The study involved 2,000 middle-aged men and women in India. It found that the polypill was successful in lowering blood pressure and cholesterol without many side effects. In fact, subjects experienced fewer side effects from taking the polypill than they did from taking the drugs individually. But Teo says they'll need to do more extensive tests to see if the polypill actually reduces cardiovascular illness and death, not just the risk factors that can lead to heart disease:
"We need to prove it in a bigger population and for longer, so that we can actually see the effects of this polypill in reducing heart attacks and strokes."
The study was funded by the Indian company which is developing the polypill, Cadila Pharmaceuticals.
If successful, the polypill would likely be available in just a few standard doses. Patients with more complex needs would still probably have to take individual drugs. But the hope is that an inexpensive, standard polypill could help many people reduce their risk of heart attack and stroke.
Christopher Cannon is a cardiologist at Brigham and Women's Hospital in Boston and is the author of a commentary that accompanied the research paper. He stresses that taking cholesterol or blood pressure medicine doesn't give people license to eat unhealthy foods or avoid exercise.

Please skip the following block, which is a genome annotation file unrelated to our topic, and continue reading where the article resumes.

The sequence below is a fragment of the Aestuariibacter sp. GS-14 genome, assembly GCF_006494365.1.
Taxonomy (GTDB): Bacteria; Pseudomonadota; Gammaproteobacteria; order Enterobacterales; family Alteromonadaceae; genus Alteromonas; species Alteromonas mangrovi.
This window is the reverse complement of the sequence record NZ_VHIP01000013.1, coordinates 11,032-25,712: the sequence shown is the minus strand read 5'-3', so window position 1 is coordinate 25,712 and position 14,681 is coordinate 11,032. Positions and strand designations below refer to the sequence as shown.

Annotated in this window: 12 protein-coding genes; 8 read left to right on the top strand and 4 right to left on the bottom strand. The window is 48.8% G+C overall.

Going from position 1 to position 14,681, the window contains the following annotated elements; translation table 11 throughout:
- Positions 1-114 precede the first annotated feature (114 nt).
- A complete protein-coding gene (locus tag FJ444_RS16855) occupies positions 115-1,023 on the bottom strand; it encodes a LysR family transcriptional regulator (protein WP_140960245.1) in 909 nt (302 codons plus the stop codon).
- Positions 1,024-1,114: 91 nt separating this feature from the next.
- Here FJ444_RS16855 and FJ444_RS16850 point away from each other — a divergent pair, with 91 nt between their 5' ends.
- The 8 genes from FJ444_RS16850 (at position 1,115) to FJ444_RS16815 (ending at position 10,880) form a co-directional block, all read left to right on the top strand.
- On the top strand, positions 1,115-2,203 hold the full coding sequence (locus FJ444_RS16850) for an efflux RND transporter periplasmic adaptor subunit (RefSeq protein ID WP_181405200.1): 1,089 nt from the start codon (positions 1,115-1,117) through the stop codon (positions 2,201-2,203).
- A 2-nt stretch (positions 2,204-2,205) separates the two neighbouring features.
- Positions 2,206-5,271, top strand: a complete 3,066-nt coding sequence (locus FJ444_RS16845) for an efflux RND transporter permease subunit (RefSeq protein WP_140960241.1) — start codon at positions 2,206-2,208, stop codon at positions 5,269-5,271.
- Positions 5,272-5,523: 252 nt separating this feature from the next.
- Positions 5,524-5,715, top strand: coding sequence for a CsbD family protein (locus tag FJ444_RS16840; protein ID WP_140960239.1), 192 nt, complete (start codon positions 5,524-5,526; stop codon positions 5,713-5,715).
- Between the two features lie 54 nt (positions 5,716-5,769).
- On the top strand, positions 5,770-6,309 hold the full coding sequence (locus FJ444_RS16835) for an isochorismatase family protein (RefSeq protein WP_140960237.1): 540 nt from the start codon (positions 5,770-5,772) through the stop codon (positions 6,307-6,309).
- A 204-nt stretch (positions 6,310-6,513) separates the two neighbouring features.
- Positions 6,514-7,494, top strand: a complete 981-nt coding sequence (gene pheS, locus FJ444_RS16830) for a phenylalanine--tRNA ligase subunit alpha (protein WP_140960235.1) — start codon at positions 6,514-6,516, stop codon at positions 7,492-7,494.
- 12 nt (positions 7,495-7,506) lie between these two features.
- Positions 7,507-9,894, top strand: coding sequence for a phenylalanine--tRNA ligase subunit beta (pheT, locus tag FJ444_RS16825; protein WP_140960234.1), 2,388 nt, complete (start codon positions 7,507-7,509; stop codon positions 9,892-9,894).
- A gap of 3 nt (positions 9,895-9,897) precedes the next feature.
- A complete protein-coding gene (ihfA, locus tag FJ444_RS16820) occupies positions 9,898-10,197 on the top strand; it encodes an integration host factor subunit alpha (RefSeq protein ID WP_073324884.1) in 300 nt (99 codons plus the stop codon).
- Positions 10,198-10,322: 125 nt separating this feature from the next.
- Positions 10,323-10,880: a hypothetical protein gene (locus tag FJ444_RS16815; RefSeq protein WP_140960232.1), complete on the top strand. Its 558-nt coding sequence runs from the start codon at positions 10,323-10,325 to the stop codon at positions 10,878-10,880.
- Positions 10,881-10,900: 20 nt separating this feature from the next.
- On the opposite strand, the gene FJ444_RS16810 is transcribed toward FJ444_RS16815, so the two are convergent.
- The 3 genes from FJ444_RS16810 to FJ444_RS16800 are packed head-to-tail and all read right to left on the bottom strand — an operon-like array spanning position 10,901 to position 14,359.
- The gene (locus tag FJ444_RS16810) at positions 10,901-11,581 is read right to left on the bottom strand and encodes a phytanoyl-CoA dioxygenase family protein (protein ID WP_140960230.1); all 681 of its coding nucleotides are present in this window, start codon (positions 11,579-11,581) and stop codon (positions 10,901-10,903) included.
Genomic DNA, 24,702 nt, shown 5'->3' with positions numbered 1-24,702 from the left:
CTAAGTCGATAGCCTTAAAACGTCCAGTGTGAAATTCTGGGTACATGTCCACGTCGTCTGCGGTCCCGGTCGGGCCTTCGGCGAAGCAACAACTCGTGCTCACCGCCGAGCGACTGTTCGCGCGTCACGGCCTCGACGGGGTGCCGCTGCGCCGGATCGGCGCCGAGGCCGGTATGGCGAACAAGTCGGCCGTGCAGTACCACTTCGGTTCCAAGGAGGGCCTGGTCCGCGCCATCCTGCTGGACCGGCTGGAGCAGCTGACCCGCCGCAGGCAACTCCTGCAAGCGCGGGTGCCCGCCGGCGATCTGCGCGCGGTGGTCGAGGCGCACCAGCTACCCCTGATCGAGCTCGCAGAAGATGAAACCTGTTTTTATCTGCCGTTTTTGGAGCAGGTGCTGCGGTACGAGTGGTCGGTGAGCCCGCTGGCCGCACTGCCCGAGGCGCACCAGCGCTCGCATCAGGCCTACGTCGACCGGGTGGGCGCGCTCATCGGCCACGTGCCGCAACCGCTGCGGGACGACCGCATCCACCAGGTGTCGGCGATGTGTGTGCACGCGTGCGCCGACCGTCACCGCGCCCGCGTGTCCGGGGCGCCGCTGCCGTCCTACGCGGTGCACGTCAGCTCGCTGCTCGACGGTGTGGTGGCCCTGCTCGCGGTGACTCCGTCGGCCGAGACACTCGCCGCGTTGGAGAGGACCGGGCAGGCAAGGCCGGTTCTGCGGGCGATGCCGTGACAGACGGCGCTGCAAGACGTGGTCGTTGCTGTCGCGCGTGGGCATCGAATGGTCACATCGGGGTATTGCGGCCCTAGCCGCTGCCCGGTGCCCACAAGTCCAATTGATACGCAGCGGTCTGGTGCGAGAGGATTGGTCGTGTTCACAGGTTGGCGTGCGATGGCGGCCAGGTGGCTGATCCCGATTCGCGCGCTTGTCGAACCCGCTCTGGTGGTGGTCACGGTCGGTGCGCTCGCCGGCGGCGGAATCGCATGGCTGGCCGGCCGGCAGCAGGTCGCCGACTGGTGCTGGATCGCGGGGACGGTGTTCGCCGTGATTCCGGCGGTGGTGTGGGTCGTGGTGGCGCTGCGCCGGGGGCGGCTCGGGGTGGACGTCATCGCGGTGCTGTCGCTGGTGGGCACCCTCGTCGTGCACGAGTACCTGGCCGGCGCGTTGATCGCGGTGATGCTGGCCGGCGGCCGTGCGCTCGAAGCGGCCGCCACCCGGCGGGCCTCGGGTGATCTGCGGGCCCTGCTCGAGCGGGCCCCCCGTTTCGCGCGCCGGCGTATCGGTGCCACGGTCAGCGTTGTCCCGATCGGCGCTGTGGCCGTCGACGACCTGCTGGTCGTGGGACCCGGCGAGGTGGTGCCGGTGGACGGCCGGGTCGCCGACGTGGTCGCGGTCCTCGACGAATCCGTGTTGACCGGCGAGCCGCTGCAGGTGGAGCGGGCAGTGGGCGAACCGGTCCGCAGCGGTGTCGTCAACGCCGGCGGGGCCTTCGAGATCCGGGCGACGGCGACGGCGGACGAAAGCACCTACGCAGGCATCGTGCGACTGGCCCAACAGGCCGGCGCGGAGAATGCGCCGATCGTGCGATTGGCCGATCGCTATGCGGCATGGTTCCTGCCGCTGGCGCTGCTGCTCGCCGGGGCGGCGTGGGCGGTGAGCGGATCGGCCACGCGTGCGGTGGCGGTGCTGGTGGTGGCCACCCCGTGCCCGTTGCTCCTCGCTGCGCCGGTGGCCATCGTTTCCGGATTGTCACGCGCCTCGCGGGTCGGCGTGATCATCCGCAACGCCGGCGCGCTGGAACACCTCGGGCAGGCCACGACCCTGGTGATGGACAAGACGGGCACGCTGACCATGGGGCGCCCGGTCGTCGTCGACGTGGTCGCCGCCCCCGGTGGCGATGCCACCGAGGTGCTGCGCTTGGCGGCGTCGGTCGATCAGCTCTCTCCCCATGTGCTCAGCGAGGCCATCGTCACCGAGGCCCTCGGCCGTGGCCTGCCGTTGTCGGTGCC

CANNON: "That actually is a very big worry. We're continuing to say that we really need both — a healthy life style and medication when it fits in to help treat the risk factors."
Heart disease is the world's number one cause of death, and Dr. Cannon says it's no longer a disease mainly of Western industrial countries.
CANNON: "Well, unfortunately the problem is now growing around the world, and this is tracking with the so-called Western diet that is not very healthy, and the consequent increase in obesity or being overweight, and these are the risk factors that track with that. And so people start to pick up more and more risk factors for heart disease."
In his commentary, Dr. Cannon says the simplicity and presumed low cost of the polypill would be particularly well-suited to areas with less access to medical care. But both he and Dr. Teo say it also might make it easy for patients in richer countries to protect themselves without having to take a handful of pills every day.
Study suggests improved way to fight cholera